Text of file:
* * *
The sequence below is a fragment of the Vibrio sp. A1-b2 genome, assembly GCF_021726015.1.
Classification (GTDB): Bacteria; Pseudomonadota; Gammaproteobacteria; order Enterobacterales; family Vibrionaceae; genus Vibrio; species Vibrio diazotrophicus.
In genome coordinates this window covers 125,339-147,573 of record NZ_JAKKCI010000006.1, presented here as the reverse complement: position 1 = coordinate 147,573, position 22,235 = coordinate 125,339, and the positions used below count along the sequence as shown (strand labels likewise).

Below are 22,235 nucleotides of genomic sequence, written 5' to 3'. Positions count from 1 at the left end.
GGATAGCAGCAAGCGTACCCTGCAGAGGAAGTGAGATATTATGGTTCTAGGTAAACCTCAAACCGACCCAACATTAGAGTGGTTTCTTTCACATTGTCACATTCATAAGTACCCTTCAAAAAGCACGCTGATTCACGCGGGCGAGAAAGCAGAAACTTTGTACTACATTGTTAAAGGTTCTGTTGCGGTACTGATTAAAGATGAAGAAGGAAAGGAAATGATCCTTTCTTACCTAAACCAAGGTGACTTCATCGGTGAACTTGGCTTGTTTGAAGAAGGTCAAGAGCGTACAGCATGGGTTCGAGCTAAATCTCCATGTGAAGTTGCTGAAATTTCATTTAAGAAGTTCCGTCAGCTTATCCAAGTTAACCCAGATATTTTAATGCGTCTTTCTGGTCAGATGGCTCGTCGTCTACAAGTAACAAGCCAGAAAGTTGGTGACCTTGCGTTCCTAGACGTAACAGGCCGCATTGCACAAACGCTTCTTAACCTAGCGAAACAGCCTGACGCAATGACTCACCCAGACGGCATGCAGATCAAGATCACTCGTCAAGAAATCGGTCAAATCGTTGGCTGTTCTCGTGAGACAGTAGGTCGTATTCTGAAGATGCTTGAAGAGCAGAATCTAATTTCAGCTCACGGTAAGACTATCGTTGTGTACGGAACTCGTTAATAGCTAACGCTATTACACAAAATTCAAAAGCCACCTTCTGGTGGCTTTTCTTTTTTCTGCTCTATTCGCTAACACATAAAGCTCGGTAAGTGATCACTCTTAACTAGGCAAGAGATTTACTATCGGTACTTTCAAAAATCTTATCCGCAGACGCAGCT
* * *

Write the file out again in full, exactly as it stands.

The sequence below is a fragment of the Vibrio sp. A1-b2 genome, assembly GCF_021726015.1.
Classification (GTDB): Bacteria; Pseudomonadota; Gammaproteobacteria; order Enterobacterales; family Vibrionaceae; genus Vibrio; species Vibrio diazotrophicus.
In genome coordinates this window covers 125,339-147,573 of record NZ_JAKKCI010000006.1, presented here as the reverse complement: position 1 = coordinate 147,573, position 22,235 = coordinate 125,339, and the positions used below count along the sequence as shown (strand labels likewise).

Below are 22,235 nucleotides of genomic sequence, written 5' to 3'. Positions count from 1 at the left end.
GGATAGCAGCAAGCGTACCCTGCAGAGGAAGTGAGATATTATGGTTCTAGGTAAACCTCAAACCGACCCAACATTAGAGTGGTTTCTTTCACATTGTCACATTCATAAGTACCCTTCAAAAAGCACGCTGATTCACGCGGGCGAGAAAGCAGAAACTTTGTACTACATTGTTAAAGGTTCTGTTGCGGTACTGATTAAAGATGAAGAAGGAAAGGAAATGATCCTTTCTTACCTAAACCAAGGTGACTTCATCGGTGAACTTGGCTTGTTTGAAGAAGGTCAAGAGCGTACAGCATGGGTTCGAGCTAAATCTCCATGTGAAGTTGCTGAAATTTCATTTAAGAAGTTCCGTCAGCTTATCCAAGTTAACCCAGATATTTTAATGCGTCTTTCTGGTCAGATGGCTCGTCGTCTACAAGTAACAAGCCAGAAAGTTGGTGACCTTGCGTTCCTAGACGTAACAGGCCGCATTGCACAAACGCTTCTTAACCTAGCGAAACAGCCTGACGCAATGACTCACCCAGACGGCATGCAGATCAAGATCACTCGTCAAGAAATCGGTCAAATCGTTGGCTGTTCTCGTGAGACAGTAGGTCGTATTCTGAAGATGCTTGAAGAGCAGAATCTAATTTCAGCTCACGGTAAGACTATCGTTGTGTACGGAACTCGTTAATAGCTAACGCTATTACACAAAATTCAAAAGCCACCTTCTGGTGGCTTTTCTTTTTTCTGCTCTATTCGCTAACACATAAAGCTCGGTAAGTGATCACTCTTAACTAGGCAAGAGATTTACTATCGGTACTTTCAAAAATCTTATCCGCAGACGCAGCT